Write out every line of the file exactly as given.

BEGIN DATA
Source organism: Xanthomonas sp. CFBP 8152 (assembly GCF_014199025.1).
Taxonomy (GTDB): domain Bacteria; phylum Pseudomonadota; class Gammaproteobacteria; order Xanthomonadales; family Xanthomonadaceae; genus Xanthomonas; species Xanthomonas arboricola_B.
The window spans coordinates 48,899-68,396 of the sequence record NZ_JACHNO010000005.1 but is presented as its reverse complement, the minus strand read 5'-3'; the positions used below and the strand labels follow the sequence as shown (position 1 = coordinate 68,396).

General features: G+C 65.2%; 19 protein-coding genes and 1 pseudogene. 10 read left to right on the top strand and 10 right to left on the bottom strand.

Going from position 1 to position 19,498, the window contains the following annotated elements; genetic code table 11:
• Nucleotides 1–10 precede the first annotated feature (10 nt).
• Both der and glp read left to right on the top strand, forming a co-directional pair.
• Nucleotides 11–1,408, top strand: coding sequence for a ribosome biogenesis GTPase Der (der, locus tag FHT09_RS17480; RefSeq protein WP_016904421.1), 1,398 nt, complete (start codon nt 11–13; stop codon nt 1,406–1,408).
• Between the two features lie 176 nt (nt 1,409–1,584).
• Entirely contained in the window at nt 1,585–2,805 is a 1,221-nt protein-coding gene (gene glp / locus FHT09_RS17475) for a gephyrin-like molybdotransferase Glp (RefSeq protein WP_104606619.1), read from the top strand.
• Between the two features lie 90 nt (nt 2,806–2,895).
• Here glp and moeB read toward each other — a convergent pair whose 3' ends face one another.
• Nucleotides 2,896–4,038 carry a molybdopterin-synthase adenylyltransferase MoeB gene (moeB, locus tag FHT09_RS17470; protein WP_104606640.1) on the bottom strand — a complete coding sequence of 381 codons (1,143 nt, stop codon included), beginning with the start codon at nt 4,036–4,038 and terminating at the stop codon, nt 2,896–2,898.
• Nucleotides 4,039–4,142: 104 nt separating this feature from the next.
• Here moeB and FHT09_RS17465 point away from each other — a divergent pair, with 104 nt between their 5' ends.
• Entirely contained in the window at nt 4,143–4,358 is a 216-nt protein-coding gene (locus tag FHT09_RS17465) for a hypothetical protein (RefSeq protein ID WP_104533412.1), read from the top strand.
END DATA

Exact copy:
Source organism: Xanthomonas sp. CFBP 8152 (assembly GCF_014199025.1).
Taxonomy (GTDB): domain Bacteria; phylum Pseudomonadota; class Gammaproteobacteria; order Xanthomonadales; family Xanthomonadaceae; genus Xanthomonas; species Xanthomonas arboricola_B.
The window spans coordinates 48,899-68,396 of the sequence record NZ_JACHNO010000005.1 but is presented as its reverse complement, the minus strand read 5'-3'; the positions used below and the strand labels follow the sequence as shown (position 1 = coordinate 68,396).

General features: G+C 65.2%; 19 protein-coding genes and 1 pseudogene. 10 read left to right on the top strand and 10 right to left on the bottom strand.

Going from position 1 to position 19,498, the window contains the following annotated elements; genetic code table 11:
• Nucleotides 1–10 precede the first annotated feature (10 nt).
• Both der and glp read left to right on the top strand, forming a co-directional pair.
• Nucleotides 11–1,408, top strand: coding sequence for a ribosome biogenesis GTPase Der (der, locus tag FHT09_RS17480; RefSeq protein WP_016904421.1), 1,398 nt, complete (start codon nt 11–13; stop codon nt 1,406–1,408).
• Between the two features lie 176 nt (nt 1,409–1,584).
• Entirely contained in the window at nt 1,585–2,805 is a 1,221-nt protein-coding gene (gene glp / locus FHT09_RS17475) for a gephyrin-like molybdotransferase Glp (RefSeq protein WP_104606619.1), read from the top strand.
• Between the two features lie 90 nt (nt 2,806–2,895).
• Here glp and moeB read toward each other — a convergent pair whose 3' ends face one another.
• Nucleotides 2,896–4,038 carry a molybdopterin-synthase adenylyltransferase MoeB gene (moeB, locus tag FHT09_RS17470; protein WP_104606640.1) on the bottom strand — a complete coding sequence of 381 codons (1,143 nt, stop codon included), beginning with the start codon at nt 4,036–4,038 and terminating at the stop codon, nt 2,896–2,898.
• Nucleotides 4,039–4,142: 104 nt separating this feature from the next.
• Here moeB and FHT09_RS17465 point away from each other — a divergent pair, with 104 nt between their 5' ends.
• Entirely contained in the window at nt 4,143–4,358 is a 216-nt protein-coding gene (locus tag FHT09_RS17465) for a hypothetical protein (RefSeq protein ID WP_104533412.1), read from the top strand.